Pamela's Gluten-free Baking & Pancake Mix

If you have trouble getting Pamela’s mixes at your local store, you can get them on Amazon. Here’s a list of the ingredients: Brown Rice Flour; White Rice Flour; Cultured Buttermilk; Natural Almond Meal; Tapioca Starch; Sweet Rice Flour; Potato Starch; Grainless & Aluminum-Free Baking Powder (Sodium Bicarbonate, Sodium Acid Pyrophosphate, Potato Starch); Baking Soda; Sea Salt; Xanthan Gum. Those of you who watch for allergens in ingredient lists will have caught the buttermilk and almond meal. Their cross-contamination statement states that this mix is manufactured on shared equipment that is also used with tree nuts, soy, eggs, and milk. Seeing as how we’re talking about the ingredients, their serving-size (two 4-inch pancakes) contains about 390 mg of sodium. That compares well to the frozen Trader Joe’s, which have 430 mg in a serving.

Mix it up

Making pancakes with this mix is ridiculously easy. Depending on the size of your skillet, it can be a good idea to pre-heat the skillet. You’ll want it hot enough that drops of water will sizzle, but not so hot that they jump. Put the Pamela’s gluten-free mix in a mixing bowl and add eggs, oil, and water. I also added a half teaspoon of vanilla. Obviously, you’ll want to add the water last, and do the thing where you add most of it in and then mix it up to make sure your mix doesn’t get too watery. Your mix should be wet enough that it pours, but thick enough that it’ll hold together when you pour it on the skillet.

gluten-free pancake!

It is in the very nature of pancakes that your first batch won’t be good. I always cook only one pancake first to make sure the temperature is right. If the skillet is too hot, the insides won’t cook. If it’s too cold, the outsides won’t brown properly and the pancakes will be dry.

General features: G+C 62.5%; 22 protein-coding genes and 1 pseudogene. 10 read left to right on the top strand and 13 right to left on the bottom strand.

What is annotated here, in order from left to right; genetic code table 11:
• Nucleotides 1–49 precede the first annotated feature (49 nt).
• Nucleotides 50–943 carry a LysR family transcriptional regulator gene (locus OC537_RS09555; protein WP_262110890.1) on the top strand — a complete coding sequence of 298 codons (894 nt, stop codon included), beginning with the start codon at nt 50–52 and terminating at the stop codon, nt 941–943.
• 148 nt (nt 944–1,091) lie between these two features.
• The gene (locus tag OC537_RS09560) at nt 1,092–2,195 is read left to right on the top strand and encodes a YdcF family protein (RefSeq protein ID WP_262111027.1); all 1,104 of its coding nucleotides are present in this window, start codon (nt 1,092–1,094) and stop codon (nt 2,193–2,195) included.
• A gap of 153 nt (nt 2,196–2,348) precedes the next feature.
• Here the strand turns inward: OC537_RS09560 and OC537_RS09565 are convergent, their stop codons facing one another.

Steaming Hot Pancakes

Gluten-free pancakes!

Gluten-Free Blueberry Pancakes!

I also made some blueberry pancakes. By now you’re probably like “Yes Yes Dave, but how did they taste?” I thought they were good. They cook up fluffy and moist. If someone were to cook them for me, I would eat them happily. Sienna didn’t like them much and said that they had a strange aftertaste. She said that they tasted like ashes. Maybe we were expecting them to be really amazing because of all the positive comments we’ve read. It’s pretty clear that this mix is rather popular with the gluten-free crowd. I would say that the Pamela’s mix is better than the Trader Joe’s gluten-free mix, but the finished pancakes aren’t as good as the Trader Joe’s frozen packaged pancakes.

Freeze them pancakes

Speaking of frozen pancakes, I like to make a large batch of pancakes and then freeze them to eat later. They reheat very well.

I think that, ultimately, if you miss pancakes and want to make some from a mix, I would recommend giving Pamela’s a try. From the disclosures on the package, it looks like there isn’t a chance of gluten cross-contamination, which is nice. The recipe is easy, and besides just pancakes, the package includes recipes and directions for making waffles, crepes, muffins, chocolate chip cookies, and also for breading chicken or fish. (For breading chicken and fish, we really love using garbanzo and fava bean flour with pepper and paprika – see our recipe here).

We’ve been having a lot of good luck using some of the various gluten-free flour mixes available on the Internet. Maybe it’s time for me to start looking for some.

We want to know: Do you have a favorite store-bought gluten-free baking mix? How about a flour mix or pancake recipe on the Internet? Send us a link. Let us know in the comments!

Times we have visited: 1 (So your mileage may vary.)
Overall rating: 3 out of 5 stars
Price compared to “regular”: about 45% more (based on prices of wheat-based mixes on Amazon)

Check out other Pamela’s Mixes on Amazon.